Had he lived, Blair MacKenzie would have celebrated his 39th birthday today.
Even 18 years after the death of the promising Carleton University economics student and football player, his mother, Colleen MacKenzie, can’t forget.
Blair was killed after the car he was a passenger in fell into a ravine after the driver allegedly fell asleep at the wheel.
“It’s been 18 years, but it never goes away,” she said. “Every day, there is something that reminds me (of him).”
Three years after his death, MacKenzie was one of five people — each whose lives were affected by an impaired driver — who got together to form the Ottawa chapter of Mothers Against Drunk Driving.
“That’s why I’m involved,” she said, “to be the voice of people who no longer have a voice.
“I realized we all use the roads and we want to make them as safe as possible. We’re passionate about the same purpose — safety, and safety for our youth. Youth are the future. This is investing in our future.”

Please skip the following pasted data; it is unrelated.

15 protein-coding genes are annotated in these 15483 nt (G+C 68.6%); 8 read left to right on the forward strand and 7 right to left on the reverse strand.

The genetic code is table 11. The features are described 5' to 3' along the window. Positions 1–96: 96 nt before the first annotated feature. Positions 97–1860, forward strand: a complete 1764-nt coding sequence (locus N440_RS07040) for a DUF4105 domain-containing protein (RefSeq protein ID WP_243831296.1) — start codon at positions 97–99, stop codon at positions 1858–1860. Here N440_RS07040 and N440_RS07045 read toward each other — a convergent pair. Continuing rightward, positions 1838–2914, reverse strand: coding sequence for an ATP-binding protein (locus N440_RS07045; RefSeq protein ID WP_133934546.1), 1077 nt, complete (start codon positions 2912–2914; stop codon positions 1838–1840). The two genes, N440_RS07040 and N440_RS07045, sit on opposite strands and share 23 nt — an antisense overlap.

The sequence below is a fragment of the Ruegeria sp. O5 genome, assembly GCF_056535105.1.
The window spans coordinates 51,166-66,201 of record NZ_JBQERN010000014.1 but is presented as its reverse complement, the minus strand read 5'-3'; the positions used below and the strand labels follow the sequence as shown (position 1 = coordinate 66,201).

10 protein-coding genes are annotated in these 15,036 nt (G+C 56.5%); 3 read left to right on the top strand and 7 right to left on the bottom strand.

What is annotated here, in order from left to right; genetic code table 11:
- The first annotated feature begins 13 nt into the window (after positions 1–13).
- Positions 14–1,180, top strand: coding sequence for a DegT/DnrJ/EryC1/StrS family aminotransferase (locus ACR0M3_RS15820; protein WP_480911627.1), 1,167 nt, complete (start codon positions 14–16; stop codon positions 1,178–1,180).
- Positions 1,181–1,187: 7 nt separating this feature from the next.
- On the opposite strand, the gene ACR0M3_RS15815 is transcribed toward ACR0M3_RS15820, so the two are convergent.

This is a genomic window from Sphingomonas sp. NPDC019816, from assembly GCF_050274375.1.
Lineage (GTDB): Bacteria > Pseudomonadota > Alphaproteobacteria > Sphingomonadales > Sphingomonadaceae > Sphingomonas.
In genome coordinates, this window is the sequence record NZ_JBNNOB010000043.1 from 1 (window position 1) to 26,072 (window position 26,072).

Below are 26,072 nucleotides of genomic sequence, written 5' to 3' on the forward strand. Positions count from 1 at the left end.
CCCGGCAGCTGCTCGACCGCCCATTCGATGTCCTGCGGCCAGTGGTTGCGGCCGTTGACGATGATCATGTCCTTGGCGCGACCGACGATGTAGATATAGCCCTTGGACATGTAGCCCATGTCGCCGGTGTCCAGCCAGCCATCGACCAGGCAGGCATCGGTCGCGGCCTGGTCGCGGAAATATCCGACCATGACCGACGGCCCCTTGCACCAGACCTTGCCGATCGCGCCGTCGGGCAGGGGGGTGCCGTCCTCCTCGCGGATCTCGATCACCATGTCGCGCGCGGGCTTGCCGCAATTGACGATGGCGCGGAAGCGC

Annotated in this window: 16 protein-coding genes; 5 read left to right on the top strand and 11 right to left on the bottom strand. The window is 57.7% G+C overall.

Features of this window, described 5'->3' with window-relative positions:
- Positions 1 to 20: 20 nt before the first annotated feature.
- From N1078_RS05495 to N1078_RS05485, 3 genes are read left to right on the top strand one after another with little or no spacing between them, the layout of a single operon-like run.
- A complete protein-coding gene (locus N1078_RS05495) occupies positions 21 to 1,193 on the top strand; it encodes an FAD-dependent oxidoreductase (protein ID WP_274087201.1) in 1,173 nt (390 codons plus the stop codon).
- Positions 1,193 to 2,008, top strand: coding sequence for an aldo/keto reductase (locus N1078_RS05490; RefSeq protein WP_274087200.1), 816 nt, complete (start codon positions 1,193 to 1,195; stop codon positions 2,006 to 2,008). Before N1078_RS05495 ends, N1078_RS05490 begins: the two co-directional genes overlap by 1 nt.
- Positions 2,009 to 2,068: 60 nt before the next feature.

A fundraiser for the organization, the MADD Dash: Strides for Change, was held in Kanata yesterday.
The money raised will go towards education and supporting those who have been victimized by impaired driving, said MacKenzie.
Whenever MADD does one of its displays, MacKenzie is astonished by the number of people who have a story to tell.
MADD Ottawa president Tom Wainwright is one of these people.
His wife’s nephew, Michael MacLean, was 20 years old and had just graduated from paramedic school when he and his girlfriend were killed after being struck by an impaired driver in Nova Scotia.
The death “affected his family greatly,” said Wainwright. “You look at things differently after. It changes your whole perspective.”
MADD isn’t just about ending drunk driving, but impaired driving.
In Canada, four people are killed and 207 injured as a result of impaired driving every day, said Wainwright.
In Blair MacKenzie’s case, the driver was fatigued, MacKenzie said. Whether it’s driving under the influence of alcohol, drugs, medication, while fatigued or while emotionally distraught, it’s all impairment, she said.
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